The issue of whether a lawful owi arrest can take place upon a person’s private property is of considerable confusion to citizens throughout the United States. What makes the subject even more difficult to understand is that the answer may differ depending upon what state a citizen resides within.
As a general rule of thumb, no matter the state, one cannot expect to be immune from prosecution for an owi offense if a driver is determined to have been operating a motor vehicle on a public roadway prior to an arrest for owi on private property.
For example, it is wholly unreasonable to expect that a race to one’s private driveway protects one from prosecution the moment they enter their private property line. This is so because so long as probable cause exists to determine that an owi occurred on a public roadway or a location expected to be used by the general public prior to the driving activity, the automobile’s ultimate resting place is of little consequence.
However, the more controversial question is what happens when a motor vehicle never leaves one’s private property? For example, what happens if I am operating my own motorcycle in a state of intoxication on my own farm property, never once setting my wheels upon any public roadway whatsoever?
The answer to that question differs according to the state one resides in. In many state jurisdictions the term “public roadway” insulates the operation of a motor vehicle while intoxicated completely on “private” property from prosecution.
However, in states such as Indiana, it is specifically not a defense to an owi prosecution that a vehicle was never operational on a public roadway. As a result, no matter where a motor vehicle is operated within states such as Indiana, an individual can still be legally prosecuted for OWI.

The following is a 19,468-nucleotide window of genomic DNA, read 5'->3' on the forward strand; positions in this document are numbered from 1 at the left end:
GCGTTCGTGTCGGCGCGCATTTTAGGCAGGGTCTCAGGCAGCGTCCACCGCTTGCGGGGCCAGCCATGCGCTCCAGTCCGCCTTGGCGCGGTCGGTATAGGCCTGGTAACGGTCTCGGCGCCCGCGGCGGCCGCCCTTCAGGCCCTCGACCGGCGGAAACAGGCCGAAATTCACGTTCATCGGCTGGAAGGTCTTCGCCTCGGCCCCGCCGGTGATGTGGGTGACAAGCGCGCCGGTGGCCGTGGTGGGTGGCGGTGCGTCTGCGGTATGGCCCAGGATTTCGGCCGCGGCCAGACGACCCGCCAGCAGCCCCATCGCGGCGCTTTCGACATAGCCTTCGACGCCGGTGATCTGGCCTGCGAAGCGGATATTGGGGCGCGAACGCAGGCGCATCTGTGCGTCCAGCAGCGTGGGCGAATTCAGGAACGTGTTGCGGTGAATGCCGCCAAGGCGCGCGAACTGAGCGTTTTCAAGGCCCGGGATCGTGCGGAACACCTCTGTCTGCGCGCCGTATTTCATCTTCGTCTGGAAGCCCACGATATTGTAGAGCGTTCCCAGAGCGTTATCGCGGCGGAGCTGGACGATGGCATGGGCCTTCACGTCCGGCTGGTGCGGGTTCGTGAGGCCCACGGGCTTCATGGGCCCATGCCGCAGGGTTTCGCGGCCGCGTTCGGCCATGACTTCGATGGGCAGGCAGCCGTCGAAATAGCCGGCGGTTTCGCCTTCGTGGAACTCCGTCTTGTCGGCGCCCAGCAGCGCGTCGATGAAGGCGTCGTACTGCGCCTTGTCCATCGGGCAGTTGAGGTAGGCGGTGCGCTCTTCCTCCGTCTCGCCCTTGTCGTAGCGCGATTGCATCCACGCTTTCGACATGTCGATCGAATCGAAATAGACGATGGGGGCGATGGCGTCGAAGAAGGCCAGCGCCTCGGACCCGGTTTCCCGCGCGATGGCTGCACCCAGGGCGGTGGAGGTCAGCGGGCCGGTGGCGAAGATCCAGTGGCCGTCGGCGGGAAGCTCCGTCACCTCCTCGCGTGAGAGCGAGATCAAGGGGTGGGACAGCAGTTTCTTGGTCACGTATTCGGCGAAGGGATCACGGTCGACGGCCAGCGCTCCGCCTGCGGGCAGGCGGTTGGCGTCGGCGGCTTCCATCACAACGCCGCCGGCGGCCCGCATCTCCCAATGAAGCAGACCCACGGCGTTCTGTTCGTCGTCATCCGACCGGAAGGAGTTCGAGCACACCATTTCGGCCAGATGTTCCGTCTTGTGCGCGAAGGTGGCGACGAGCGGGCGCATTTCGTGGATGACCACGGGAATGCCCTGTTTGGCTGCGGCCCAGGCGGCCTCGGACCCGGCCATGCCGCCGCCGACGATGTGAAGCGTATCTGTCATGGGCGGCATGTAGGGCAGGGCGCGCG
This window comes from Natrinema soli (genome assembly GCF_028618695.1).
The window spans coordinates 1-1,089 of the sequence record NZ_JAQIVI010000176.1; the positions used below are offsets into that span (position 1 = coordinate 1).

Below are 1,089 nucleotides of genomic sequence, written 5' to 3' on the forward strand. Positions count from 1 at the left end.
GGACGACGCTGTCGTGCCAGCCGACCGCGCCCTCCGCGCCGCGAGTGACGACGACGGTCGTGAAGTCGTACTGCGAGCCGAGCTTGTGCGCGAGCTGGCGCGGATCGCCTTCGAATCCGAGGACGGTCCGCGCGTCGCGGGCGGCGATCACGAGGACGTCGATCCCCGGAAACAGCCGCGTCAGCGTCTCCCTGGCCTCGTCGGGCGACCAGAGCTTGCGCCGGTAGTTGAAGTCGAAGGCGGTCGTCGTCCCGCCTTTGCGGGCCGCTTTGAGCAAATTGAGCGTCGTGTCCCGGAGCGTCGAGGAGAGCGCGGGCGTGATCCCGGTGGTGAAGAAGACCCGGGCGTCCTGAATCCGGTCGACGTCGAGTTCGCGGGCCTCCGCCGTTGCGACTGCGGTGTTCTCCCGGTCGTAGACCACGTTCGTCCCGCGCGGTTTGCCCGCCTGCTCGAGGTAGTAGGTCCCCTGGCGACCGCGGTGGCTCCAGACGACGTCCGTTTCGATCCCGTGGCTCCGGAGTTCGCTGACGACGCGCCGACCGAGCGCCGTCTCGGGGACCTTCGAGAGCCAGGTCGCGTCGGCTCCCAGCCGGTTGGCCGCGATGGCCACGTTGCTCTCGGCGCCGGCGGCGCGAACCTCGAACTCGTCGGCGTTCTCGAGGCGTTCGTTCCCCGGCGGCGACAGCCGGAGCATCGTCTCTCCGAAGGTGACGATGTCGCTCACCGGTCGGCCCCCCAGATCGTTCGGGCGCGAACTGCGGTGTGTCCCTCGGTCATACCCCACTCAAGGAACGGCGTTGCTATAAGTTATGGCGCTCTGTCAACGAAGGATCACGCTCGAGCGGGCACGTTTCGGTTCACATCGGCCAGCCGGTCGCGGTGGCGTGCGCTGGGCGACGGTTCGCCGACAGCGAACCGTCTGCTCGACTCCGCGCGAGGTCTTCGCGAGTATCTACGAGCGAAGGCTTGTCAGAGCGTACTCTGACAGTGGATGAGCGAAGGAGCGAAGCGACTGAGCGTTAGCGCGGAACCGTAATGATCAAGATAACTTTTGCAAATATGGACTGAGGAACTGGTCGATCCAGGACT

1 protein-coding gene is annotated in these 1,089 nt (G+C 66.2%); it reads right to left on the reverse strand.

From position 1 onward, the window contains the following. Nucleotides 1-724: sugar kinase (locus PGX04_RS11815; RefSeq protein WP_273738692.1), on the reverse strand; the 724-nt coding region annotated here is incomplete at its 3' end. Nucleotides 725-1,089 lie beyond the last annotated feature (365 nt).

With that being said, there will usually be significant probable cause issues that a capable owi attorney can utilize should a prosecution rely on driving activity completely done on private property.
Visual real time observations from a law enforcement official capable of determining valid owi probable cause for the investigation and/or questioning of a citizen upon their own premises I believe to be extremely limited.
More realistically, prosecutions of individuals for owi exclusively on private property are most likely to occur should outside entities be summoned to assist those in need of outside intervention.
For example, if 911 and/or an ambulance is called to my private property to assist me in the event I am injured while operating a snowmobile while intoxicated, I cannot rely on my private property rights to provide me with a legal defense to owi in Indiana.
As the validity of laws is always dependent upon appellate scrutiny, I believe that a case may arise in Indiana that could challenge the present state of law in this area. Nonetheless, at the present time, irrespective of where a motor vehicle is operated within the State of Indiana, please be advised that our owi statutes have specifically rejected the suggestion that an owi prosecution can be precluded based upon driving activity exclusively performed on private premises or property.